In a move that is sure to irk “strict constructionists” the authors ignore the plain text of the Constitution and cite enabling legislation for support, arguing that the name of first census act used the word “inhabitant” and that the contemporaneous definition of that word were persons entitled to the privileges conferred by the state, which would exclude unlawful residents.  The word “inhabitant,” is not used in the Constitution’s Census clause, but is instead used when describing qualifications of Representatives and Senators.  In the Qualification clauses, the word “inhabitant” probably fairly means what the authors say it means.  But, it is improper for the authors to import a word from other sections of the Constitution into a clause where the framers deliberate and purposely omitted that word and claim that the word is controlling.

Even if Congressional understanding of the Constitution trumps its plain text, the first census act actually suggests reaching a contrary conclusion because that act counted slaves and non-white free persons.  It required the district marshals to swear or affirm an oath that they would undertake a “just and perfect enumeration and description of all persons resident within my district.”  Those facts mean that Congress at least had a more expansive view of “inhabitants” than the authors would allow, and as the Constitution indicates, Congress gets to make the call as to the details.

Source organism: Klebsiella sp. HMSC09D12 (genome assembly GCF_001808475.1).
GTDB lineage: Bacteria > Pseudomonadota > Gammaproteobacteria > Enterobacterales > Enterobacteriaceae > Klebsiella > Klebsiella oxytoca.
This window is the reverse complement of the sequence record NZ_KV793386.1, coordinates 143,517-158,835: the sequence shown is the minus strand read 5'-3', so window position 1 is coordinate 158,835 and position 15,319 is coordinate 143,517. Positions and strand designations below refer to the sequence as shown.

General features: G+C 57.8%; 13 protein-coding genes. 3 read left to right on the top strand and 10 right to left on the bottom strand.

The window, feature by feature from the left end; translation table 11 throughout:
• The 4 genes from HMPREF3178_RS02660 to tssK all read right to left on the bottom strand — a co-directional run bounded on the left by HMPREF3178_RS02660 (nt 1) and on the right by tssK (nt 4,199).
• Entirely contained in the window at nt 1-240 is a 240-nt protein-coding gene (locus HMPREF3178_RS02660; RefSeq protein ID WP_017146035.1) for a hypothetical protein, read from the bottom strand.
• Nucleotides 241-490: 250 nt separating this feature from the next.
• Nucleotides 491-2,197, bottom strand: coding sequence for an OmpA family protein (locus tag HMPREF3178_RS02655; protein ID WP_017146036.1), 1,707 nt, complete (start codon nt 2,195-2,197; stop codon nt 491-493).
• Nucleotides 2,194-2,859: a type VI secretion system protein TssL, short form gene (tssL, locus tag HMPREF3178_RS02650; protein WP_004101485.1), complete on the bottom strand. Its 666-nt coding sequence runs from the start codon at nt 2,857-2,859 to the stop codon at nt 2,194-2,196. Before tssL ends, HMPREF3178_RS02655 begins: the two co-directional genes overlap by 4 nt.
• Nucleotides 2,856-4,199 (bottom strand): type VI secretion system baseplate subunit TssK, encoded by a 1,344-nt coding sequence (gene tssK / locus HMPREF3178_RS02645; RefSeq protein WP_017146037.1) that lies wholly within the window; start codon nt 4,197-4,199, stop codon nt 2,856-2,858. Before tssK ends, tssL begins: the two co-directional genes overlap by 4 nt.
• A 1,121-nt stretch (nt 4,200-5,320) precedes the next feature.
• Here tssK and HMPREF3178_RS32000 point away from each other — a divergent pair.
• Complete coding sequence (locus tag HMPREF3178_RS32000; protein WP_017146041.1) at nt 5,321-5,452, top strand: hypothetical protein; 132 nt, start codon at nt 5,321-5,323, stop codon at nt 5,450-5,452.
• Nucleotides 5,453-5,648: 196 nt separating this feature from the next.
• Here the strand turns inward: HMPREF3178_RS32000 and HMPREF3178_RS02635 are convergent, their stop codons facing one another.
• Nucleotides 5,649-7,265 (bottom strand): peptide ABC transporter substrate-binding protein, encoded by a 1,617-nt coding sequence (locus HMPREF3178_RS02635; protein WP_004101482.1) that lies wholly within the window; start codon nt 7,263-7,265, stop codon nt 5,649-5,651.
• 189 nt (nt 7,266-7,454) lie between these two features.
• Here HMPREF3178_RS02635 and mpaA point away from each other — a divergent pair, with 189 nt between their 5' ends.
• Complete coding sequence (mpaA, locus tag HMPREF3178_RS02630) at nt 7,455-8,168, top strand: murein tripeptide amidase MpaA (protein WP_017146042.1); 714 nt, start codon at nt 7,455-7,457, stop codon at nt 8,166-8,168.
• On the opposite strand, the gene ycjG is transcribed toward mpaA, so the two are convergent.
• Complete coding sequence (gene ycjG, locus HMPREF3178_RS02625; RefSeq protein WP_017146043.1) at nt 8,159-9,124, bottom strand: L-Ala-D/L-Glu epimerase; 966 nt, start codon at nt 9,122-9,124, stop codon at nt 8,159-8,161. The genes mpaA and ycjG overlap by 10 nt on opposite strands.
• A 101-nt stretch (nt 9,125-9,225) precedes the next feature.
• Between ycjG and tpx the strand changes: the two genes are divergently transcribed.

The authors invoke the Wesberry v. Sanders principle that there should be rough equivalents of voting citizens in state legislative districts.  Justice Rehnquist, however, in an opinion in the mid-90s rejected the application of the Wesberry principle to Congress when conducting the census.  He also noted that the Court had reached the same conclusion on two prior occasions because of the latitude given to Congress under the Constitution and because the districts at issue in Wesberry were intra-state, but federal apportionment required interstate review which could not be done with the same precision.  Even the Supreme Court disagrees with the authors.

There are good policy reasons for including all residents in a state when conducting apportionment.  A district’s representation affects everyone in the district; moreover a district’s representation is impacted by everyone in the district.

The authors may disagree that apportionments should be influenced by enumerations of undocumented persons, but it is false that the current practice of doing so is unconstitutional.